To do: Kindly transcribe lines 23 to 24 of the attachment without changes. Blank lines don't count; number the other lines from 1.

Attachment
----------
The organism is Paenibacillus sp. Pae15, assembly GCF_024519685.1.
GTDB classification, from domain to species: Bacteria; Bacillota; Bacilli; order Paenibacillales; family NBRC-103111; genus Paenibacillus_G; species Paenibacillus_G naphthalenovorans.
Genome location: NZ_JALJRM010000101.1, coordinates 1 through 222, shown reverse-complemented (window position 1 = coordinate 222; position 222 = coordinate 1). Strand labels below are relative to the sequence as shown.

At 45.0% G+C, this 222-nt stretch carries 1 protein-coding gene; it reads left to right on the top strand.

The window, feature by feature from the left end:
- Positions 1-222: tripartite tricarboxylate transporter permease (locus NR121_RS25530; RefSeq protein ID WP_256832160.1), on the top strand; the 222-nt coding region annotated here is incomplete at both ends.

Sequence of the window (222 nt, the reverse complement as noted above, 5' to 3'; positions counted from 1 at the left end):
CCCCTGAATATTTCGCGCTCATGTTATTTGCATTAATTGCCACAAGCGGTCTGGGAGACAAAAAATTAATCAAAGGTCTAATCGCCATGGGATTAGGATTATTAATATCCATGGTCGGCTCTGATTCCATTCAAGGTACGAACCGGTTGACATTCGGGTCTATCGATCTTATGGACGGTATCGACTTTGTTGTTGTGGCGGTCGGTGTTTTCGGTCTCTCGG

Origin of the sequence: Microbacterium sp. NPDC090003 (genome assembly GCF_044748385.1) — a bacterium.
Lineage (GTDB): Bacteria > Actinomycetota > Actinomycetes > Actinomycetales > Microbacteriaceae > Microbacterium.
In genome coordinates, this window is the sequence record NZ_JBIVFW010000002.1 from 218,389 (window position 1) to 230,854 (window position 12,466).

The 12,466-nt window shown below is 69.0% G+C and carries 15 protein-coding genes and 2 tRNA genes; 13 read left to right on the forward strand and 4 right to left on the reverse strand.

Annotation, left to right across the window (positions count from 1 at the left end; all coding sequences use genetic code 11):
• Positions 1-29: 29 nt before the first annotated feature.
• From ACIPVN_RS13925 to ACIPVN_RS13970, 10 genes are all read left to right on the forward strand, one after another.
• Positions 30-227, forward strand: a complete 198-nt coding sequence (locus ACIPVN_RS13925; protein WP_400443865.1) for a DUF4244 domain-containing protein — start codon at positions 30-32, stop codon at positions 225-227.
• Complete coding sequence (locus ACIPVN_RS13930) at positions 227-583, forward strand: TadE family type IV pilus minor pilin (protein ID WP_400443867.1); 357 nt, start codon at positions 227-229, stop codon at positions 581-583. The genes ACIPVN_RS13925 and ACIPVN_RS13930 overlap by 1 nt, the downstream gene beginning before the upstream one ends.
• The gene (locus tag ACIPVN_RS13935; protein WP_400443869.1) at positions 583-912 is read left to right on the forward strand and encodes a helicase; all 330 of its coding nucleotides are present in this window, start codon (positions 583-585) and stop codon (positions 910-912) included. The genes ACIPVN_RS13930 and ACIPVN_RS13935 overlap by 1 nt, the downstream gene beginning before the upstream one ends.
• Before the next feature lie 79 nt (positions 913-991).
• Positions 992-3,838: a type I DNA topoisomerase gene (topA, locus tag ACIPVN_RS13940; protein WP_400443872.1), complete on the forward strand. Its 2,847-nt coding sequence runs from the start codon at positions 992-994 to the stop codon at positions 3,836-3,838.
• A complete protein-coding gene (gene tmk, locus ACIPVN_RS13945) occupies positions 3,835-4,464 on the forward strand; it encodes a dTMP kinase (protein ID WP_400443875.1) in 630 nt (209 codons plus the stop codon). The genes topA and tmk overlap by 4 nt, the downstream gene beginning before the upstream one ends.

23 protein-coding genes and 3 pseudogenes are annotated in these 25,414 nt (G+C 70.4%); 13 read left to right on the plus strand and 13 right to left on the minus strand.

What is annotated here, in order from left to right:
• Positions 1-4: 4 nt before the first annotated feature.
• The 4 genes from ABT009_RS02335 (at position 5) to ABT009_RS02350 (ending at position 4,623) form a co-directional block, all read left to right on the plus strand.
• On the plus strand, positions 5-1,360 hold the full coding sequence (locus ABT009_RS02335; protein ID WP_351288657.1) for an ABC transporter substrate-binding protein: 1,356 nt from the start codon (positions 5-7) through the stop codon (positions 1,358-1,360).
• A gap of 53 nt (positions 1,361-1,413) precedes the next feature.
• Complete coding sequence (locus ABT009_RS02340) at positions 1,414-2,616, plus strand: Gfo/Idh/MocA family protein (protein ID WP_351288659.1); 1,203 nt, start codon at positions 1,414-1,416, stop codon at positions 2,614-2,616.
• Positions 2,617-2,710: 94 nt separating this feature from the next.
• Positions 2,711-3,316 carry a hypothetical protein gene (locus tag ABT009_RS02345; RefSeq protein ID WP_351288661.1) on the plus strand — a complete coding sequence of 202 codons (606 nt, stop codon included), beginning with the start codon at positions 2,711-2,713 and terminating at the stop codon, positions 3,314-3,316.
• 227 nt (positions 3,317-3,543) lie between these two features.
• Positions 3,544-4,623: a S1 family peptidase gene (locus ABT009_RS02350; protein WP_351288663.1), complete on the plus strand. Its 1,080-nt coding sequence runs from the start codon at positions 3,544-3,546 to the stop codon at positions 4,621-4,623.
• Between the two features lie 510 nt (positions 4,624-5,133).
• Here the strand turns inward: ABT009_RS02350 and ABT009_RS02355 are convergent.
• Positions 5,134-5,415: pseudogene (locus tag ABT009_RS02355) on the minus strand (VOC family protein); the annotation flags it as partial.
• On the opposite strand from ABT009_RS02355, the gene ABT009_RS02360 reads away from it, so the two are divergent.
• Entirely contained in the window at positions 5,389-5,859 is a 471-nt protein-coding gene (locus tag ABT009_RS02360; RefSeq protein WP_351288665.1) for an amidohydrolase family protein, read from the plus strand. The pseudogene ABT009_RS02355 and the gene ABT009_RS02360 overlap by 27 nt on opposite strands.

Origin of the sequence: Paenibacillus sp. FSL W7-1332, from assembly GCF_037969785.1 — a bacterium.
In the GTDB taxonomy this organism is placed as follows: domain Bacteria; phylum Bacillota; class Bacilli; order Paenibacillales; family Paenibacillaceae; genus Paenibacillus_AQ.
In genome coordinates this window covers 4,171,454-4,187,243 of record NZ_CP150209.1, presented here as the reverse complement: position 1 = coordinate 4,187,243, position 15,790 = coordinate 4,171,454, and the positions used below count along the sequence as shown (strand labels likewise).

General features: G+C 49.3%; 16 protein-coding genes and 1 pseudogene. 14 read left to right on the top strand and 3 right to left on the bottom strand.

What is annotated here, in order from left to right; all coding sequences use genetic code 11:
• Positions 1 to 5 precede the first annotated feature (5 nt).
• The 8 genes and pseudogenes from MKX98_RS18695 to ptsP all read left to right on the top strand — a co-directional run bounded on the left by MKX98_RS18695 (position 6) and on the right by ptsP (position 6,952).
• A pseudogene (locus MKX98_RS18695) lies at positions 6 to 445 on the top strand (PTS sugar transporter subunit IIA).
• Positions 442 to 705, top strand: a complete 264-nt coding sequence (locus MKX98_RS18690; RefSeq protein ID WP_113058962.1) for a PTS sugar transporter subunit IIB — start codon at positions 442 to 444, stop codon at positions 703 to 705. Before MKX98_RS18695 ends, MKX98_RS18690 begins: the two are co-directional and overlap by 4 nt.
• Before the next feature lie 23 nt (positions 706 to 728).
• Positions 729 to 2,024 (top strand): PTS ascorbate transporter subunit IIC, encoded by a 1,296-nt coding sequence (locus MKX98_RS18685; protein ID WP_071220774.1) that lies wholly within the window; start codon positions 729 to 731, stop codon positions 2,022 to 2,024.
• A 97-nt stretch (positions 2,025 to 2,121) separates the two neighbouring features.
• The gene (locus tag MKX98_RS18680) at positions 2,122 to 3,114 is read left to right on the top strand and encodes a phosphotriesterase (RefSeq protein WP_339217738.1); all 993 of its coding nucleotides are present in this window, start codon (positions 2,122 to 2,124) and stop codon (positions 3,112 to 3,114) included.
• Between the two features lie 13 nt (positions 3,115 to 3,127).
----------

What is annotated here, in order from left to right:
• Positions 1-4: 4 nt before the first annotated feature.